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Conference Abstracts

Addressing over-use of hospital Emergency Departments: findings from a trial of a behavioural and education-based intervention in north-east Melbourne

Authors:

Philip Cohen ,

Banyule Community Health, Heidelberg West, VIC, AU
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Meni Stefanovski,

Banyule Community Health, Heidelberg West, VIC, AU
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Michael Geary

Banyule Community Health, Heidelberg West, VIC, AU
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Abstract

Introduction:

The over-use of hospital Emergency Departments (EDs) for non-urgent health conditions is a world-wide phenomenon. In Victoria, approximately 45% of ED presentations to Melbourne’s metropolitan hospitals are for conditions that could be treated in more accessible and less costly community-based primary health services.  These type of presentations increase service delivery costs, lead to longer ED waiting times and divert critical resources from patients that require urgent medical attention.

This project sought to better understand how and why people are electing to be treated in the Austin Health ED for non-urgent conditions. A behavioural and education-based intervention was developed and trialed with people who had attended the ED for non-urgent respiratory-related conditions.

Theory/Methods:

The project was grounded in behavioural insights research. The Behaviour Change Wheel (BCW) approach to changing behaviour developed by UK researchers was adopted. The project also employed an action research methodology within two main phases of research.

The first phase involved interviews and focus groups with staff and recent patients of the Austin Health ED.

The second phase trialed a face-to-face education-based intervention. Surveys were conducted with all research participants including those in the control group. Tracking of the re-presentation rates among study participants were also undertaken.

Results:

Qualitative data from the interviews and focus groups were used to construct four typical patient and carer 'personas' to illustrate the motivations behind people’s ED presentations.

Forty-three education sessions were conducted with predominantly parents (mothers) of young children with respiratory-related illness. While the education sessions were rated as beneficial by attendees, the tracking of re-presentations to the ED indicated the education session did not have any statistically significant influence on the probability of re-attending ED for non-urgent respiratory conditions.

Discussions:

The findings from this research produced further evidence of the system factors that are encouraging concerned consumers to present at ED for non-urgent health conditions. With these factors at work, it is difficult for any alternative message to gain traction with consumers and to become front-of mind when they are considering attending an ED.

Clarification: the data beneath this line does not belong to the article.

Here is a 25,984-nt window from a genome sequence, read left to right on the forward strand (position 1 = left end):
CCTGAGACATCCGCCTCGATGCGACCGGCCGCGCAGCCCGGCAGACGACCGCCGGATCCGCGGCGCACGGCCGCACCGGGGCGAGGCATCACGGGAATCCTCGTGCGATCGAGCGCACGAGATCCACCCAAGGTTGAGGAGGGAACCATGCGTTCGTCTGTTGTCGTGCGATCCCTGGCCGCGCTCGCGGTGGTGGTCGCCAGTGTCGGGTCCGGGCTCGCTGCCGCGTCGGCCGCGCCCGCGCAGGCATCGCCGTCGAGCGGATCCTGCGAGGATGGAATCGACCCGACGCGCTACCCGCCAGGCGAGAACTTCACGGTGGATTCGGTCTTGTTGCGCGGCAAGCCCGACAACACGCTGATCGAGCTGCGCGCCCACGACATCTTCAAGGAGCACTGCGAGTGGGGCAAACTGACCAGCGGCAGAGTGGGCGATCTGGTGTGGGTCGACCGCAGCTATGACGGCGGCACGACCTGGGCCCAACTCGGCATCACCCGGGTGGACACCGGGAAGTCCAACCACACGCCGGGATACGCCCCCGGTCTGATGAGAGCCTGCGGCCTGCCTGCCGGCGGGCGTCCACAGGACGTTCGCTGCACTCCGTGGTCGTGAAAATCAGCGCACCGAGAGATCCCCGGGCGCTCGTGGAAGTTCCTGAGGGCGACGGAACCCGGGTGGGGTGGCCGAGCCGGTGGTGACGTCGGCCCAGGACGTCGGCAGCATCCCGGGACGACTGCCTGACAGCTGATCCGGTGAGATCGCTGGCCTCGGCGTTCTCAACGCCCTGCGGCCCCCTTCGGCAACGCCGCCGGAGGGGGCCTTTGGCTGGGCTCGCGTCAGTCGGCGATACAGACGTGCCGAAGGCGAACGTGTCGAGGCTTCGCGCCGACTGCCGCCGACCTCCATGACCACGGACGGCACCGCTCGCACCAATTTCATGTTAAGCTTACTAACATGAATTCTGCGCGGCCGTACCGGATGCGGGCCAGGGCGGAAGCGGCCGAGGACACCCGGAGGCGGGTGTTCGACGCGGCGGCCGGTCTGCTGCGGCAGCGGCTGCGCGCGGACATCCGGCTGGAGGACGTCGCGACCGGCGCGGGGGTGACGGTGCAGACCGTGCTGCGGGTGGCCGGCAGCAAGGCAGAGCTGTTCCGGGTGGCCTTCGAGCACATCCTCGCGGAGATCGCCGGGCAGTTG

Conclusions:

Any attempt to change behaviour is difficult and complex. Based on the results that were achieved, it is difficult to envisage that an education-based intervention will produce the type of reduction in the overuse of EDs that is sought by the health system.

Lessons Learned:

A key implication for public sector planning is that rather than put considerable resources into attempting behaviour change, effort may be better concentrated on re-designing the way services are delivered to reflect the way consumers are accessing the health services.

Limitations:

The main limitations of the study relate to the small sample sizes that were involved in terms of participants in the different phases of research.

Suggestions for future research:

Future work should take a systems approach to integrate behavioural interventions with the provision of health services along the continuum of patient care. This could include examining the feasibility of developing new primary health services, or re-designing existing services, to better meet the needs of consumers with non-urgent conditions.

How to Cite: Cohen P, Stefanovski M, Geary M. Addressing over-use of hospital Emergency Departments: findings from a trial of a behavioural and education-based intervention in north-east Melbourne. International Journal of Integrated Care. 2021;20(S1):84. DOI: http://doi.org/10.5334/ijic.s4084
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Published on 26 Feb 2021.

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